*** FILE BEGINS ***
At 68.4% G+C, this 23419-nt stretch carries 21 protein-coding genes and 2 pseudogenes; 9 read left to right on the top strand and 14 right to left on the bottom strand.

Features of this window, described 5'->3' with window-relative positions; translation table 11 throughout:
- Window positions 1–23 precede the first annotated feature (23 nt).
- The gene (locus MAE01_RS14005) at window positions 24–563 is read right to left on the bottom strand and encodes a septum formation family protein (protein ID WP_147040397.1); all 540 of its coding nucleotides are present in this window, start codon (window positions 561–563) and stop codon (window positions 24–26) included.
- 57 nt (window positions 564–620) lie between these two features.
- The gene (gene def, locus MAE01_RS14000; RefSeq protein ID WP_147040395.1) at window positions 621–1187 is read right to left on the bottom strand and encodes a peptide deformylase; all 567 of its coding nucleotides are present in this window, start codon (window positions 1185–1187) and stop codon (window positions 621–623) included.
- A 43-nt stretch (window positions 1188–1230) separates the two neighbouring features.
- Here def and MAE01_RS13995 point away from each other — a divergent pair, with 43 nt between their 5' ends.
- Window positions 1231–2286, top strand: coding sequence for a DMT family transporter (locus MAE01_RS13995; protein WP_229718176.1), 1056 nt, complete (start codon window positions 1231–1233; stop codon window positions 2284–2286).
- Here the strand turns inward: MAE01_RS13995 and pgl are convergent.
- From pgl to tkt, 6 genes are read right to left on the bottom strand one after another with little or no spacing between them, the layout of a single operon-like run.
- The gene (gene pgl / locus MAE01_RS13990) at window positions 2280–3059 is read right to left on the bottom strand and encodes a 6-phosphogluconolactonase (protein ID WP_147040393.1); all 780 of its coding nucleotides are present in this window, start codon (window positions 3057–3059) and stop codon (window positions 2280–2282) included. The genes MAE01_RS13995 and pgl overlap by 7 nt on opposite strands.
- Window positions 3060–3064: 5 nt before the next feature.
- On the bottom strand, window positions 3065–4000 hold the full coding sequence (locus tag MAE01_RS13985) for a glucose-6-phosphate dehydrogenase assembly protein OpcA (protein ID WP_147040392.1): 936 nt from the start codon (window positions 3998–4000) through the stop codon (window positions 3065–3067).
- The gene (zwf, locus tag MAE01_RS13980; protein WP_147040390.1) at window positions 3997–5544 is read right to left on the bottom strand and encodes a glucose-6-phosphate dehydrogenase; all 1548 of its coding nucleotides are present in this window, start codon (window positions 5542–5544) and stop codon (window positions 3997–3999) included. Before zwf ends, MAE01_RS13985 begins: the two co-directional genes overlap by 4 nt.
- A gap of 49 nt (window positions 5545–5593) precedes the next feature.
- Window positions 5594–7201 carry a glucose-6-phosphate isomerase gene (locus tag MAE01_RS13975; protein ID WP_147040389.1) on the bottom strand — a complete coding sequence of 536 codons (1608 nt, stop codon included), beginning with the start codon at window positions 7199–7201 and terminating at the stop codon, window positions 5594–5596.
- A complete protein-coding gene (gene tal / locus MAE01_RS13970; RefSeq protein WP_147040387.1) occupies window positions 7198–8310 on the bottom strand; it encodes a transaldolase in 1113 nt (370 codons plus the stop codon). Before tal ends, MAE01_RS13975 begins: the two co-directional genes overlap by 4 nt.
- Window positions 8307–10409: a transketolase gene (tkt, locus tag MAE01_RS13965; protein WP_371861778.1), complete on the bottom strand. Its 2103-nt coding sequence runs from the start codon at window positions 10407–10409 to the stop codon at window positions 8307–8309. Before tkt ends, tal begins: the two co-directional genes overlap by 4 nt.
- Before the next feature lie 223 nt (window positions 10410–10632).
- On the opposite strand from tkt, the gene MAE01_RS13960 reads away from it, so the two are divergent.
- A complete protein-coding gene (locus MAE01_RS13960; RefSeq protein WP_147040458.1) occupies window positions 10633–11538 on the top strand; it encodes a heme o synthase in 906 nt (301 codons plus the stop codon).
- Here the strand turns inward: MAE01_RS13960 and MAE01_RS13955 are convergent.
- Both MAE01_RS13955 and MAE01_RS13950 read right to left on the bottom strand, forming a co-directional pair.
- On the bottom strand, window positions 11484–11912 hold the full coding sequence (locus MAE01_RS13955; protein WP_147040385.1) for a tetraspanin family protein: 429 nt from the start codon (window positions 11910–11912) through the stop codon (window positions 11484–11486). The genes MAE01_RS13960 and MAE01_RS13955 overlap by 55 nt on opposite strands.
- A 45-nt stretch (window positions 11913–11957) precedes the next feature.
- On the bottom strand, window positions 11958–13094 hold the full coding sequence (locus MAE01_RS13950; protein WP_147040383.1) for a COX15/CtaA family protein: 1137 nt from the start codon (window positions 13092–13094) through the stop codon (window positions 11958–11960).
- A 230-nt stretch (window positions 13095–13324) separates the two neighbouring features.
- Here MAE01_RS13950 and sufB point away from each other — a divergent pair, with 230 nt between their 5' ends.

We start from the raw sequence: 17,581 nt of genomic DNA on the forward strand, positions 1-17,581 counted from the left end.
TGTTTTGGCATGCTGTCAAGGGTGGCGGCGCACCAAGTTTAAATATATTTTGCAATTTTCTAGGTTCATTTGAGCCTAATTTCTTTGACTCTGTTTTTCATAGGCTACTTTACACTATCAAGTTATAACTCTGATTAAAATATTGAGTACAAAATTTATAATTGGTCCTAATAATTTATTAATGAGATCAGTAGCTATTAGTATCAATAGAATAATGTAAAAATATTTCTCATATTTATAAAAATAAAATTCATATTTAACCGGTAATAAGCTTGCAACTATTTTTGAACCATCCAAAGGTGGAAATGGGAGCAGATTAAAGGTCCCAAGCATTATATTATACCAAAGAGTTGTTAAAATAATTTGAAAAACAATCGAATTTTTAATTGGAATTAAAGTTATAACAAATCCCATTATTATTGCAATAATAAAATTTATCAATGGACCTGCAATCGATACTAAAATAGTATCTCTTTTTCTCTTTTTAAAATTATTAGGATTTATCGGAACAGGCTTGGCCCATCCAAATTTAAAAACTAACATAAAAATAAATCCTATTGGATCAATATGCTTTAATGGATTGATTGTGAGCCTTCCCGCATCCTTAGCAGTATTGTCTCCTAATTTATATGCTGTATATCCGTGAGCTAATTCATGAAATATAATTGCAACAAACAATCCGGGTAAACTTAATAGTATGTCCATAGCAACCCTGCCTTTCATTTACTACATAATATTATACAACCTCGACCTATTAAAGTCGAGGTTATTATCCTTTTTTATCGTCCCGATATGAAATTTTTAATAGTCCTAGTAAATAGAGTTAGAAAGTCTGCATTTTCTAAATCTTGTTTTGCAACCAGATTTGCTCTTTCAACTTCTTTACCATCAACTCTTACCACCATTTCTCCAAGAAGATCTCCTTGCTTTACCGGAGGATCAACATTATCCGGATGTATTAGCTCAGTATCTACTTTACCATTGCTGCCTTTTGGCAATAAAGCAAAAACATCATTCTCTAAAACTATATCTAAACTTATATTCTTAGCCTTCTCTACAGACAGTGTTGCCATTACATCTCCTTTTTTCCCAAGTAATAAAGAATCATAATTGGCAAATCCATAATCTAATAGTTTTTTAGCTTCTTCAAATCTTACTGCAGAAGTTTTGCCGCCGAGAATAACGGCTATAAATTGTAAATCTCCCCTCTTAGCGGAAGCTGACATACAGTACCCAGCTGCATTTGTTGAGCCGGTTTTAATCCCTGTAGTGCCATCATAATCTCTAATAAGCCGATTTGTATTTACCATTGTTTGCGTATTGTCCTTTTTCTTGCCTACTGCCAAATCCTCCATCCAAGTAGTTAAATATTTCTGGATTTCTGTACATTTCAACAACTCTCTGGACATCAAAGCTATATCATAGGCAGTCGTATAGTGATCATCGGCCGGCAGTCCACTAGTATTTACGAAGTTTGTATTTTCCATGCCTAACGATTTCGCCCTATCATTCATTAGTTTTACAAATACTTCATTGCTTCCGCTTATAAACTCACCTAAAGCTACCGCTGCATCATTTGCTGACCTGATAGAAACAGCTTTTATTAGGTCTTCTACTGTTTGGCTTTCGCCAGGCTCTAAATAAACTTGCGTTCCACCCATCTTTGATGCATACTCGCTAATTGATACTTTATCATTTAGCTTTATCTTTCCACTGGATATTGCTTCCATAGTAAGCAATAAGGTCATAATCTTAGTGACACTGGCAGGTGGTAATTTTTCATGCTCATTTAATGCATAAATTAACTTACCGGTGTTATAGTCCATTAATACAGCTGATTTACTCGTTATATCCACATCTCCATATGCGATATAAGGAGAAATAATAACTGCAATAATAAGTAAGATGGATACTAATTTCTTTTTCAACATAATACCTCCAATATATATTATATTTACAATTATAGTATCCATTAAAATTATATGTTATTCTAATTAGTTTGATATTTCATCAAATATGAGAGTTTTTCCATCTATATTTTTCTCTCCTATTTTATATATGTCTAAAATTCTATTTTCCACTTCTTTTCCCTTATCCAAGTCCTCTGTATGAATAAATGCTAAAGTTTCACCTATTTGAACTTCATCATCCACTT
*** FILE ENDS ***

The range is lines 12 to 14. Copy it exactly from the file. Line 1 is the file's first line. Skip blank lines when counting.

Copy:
- The gene (gene pgl / locus MAE01_RS13990) at window positions 2280–3059 is read right to left on the bottom strand and encodes a 6-phosphogluconolactonase (protein ID WP_147040393.1); all 780 of its coding nucleotides are present in this window, start codon (window positions 3057–3059) and stop codon (window positions 2280–2282) included. The genes MAE01_RS13995 and pgl overlap by 7 nt on opposite strands.
- Window positions 3060–3064: 5 nt before the next feature.
- On the bottom strand, window positions 3065–4000 hold the full coding sequence (locus tag MAE01_RS13985) for a glucose-6-phosphate dehydrogenase assembly protein OpcA (protein ID WP_147040392.1): 936 nt from the start codon (window positions 3998–4000) through the stop codon (window positions 3065–3067).